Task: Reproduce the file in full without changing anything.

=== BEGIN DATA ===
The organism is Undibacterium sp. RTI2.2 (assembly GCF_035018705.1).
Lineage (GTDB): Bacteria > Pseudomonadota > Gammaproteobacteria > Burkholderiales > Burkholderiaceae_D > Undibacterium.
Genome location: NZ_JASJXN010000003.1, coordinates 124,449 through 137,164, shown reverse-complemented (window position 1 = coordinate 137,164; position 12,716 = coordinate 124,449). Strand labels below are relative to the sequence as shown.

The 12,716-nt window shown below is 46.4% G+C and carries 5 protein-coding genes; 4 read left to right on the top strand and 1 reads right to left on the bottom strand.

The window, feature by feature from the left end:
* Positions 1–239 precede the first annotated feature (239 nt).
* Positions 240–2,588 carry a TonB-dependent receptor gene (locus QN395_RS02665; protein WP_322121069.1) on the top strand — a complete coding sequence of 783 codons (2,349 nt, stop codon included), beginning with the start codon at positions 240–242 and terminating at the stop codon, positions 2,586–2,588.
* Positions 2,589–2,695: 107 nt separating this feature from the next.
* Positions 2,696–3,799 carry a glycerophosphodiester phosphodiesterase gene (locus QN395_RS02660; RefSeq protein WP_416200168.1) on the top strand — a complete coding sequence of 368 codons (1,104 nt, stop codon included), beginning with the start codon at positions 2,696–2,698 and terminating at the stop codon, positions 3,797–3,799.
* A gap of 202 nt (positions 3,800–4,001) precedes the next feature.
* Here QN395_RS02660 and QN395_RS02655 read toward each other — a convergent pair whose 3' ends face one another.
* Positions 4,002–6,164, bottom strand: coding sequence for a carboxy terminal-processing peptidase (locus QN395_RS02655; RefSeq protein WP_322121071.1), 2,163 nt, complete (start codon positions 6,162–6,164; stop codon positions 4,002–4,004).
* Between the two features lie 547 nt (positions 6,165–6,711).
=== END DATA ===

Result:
The organism is Undibacterium sp. RTI2.2 (assembly GCF_035018705.1).
Lineage (GTDB): Bacteria > Pseudomonadota > Gammaproteobacteria > Burkholderiales > Burkholderiaceae_D > Undibacterium.
Genome location: NZ_JASJXN010000003.1, coordinates 124,449 through 137,164, shown reverse-complemented (window position 1 = coordinate 137,164; position 12,716 = coordinate 124,449). Strand labels below are relative to the sequence as shown.

The 12,716-nt window shown below is 46.4% G+C and carries 5 protein-coding genes; 4 read left to right on the top strand and 1 reads right to left on the bottom strand.

The window, feature by feature from the left end:
* Positions 1–239 precede the first annotated feature (239 nt).
* Positions 240–2,588 carry a TonB-dependent receptor gene (locus QN395_RS02665; protein WP_322121069.1) on the top strand — a complete coding sequence of 783 codons (2,349 nt, stop codon included), beginning with the start codon at positions 240–242 and terminating at the stop codon, positions 2,586–2,588.
* Positions 2,589–2,695: 107 nt separating this feature from the next.
* Positions 2,696–3,799 carry a glycerophosphodiester phosphodiesterase gene (locus QN395_RS02660; RefSeq protein WP_416200168.1) on the top strand — a complete coding sequence of 368 codons (1,104 nt, stop codon included), beginning with the start codon at positions 2,696–2,698 and terminating at the stop codon, positions 3,797–3,799.
* A gap of 202 nt (positions 3,800–4,001) precedes the next feature.
* Here QN395_RS02660 and QN395_RS02655 read toward each other — a convergent pair whose 3' ends face one another.
* Positions 4,002–6,164, bottom strand: coding sequence for a carboxy terminal-processing peptidase (locus QN395_RS02655; RefSeq protein WP_322121071.1), 2,163 nt, complete (start codon positions 6,162–6,164; stop codon positions 4,002–4,004).
* Between the two features lie 547 nt (positions 6,165–6,711).